This book was amazing! Although I am slightly biased as I grew up above Sharpsburg off Kittaning Pike from 1969-1989, then graduated from Pitt in 1993 with a degree in psychology. I also enjoyed many classes with Rob Penny as my professor. Due to the racism of my mother and the ignorance of my Italian immigrant father, this book taught me many things I never knew about my home town. But you do not have to be from the 'Burgh to enjoy this book. With hopes of becoming a civil rights leader myself, ...more
Maxwell Schneider
May 31, 2018 rated it it was amazing
So happy I could get this from my local library. It taught me about a monumental section of Pittsburgh history that I knew very little about. Each chapter could be its own book, but Whitaker does a wonderful job of tight storytelling filled with compelling stories and colorful characters. Smoketown gave me an appreciation for the history of the Hill District and the genius it produced, while also causing me to mourn its inevitable negligent destruction by the powers that be. Should be required r ...more
Roger Charles
May 06, 2018 rated it really liked it
I found this book most interesting. I'm from Pittsburgh and I did not know much of what was in the book. Perhaps because of my age or not much about Pennsylvania History let alone Black History of the area.

Anyway a very good book on those who were makers and shakers in the black community of Pittsburgh and beyond. Those of you into the arts, music in particular, will find a wealth of background and interest on those musicians from Pittsburgh.

One can't go wrong in reading this book for many reaso
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Rana
Mar 14, 2018 rated it it was ok
I'm just gonna say it, this was boring. Very dry historical non-fiction. I had plans to finish after switching out for a book club read but I can't do it, guess I'll just never know what happened to Pittsburgh.
Bruce Hopkins
Aug 19, 2018 rated it it was amazing
Superlative review of early 20th century Pittsburg and its jazz greats, baseball heroes, and influential writers. August Wilson's development and eventual series of black Pittsburg neighborhoods is compelling.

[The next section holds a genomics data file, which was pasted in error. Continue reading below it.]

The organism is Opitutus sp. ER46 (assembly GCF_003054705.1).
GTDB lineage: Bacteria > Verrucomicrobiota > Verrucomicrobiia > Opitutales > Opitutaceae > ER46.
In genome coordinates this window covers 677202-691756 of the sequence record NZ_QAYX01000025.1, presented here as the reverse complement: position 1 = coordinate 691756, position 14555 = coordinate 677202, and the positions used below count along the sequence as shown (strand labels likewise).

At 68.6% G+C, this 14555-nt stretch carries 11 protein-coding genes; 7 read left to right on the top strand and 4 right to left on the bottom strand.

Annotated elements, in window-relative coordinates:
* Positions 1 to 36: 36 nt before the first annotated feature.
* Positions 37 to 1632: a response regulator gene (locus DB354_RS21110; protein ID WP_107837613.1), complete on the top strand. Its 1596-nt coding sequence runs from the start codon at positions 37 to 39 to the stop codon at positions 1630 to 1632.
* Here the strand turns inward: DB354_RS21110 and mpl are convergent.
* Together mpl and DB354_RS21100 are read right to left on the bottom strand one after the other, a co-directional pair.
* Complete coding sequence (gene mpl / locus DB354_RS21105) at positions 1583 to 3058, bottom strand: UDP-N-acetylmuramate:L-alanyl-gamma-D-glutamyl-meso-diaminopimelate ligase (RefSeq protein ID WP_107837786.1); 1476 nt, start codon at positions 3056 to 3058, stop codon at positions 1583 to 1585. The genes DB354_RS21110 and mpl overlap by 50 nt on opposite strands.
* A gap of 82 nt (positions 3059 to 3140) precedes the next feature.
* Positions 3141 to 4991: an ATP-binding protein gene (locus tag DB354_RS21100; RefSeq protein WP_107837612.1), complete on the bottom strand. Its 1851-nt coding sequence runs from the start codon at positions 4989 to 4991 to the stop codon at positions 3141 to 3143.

Sue Roselle
Sep 24, 2018 rated it it was amazing
Recommends it for: Anyone who just wants a good read.
Recommended to Sue by: Book Group
Brilliant history of the black Renaissance of Pittsburgh, PA. from 1930's through beginning of 1950's. Detailed research and beautifully written. The black newspaper, "The Courier," is the thread which weaves all segments of the community together. Includes the development of black baseball teams, entertainment, jazz musicians and performers, and playwrights. Leadership to integration of armed forces and national baseball. And then it was all destroyed in the name of urban redevelopment.
Joe Hall
Mar 22, 2018 rated it it was amazing
Outstanding writing about a city whose artistic greatness should never be covered up by steel and coal smoke. It revolves around the magnificence of the Courier.
John Machata
May 07, 2018 rated it really liked it
I really liked this book, which paints a fascinating picture of Pittsburgh's black community. Billy Eckstein, August Wilson and other greats share the pages with common folk. A good read.
Jann Johnston
Jun 19, 2018 rated it it was amazing
Excellent book. Fascinating information on American history.
Judi
Jan 20, 2019 rated it it was amazing
Meticulously researched. Being from Pittsburgh, I was astonished at how much was new to me.
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Mark Whitaker is the author of the critically acclaimed memoir, My Long Trip Home. The former managing editor of CNN Worldwide, he was previously the Washington bureau chief for NBC News and a reporter and editor at Newsweek, where he rose to become the first African-American leader of a national newsweekly.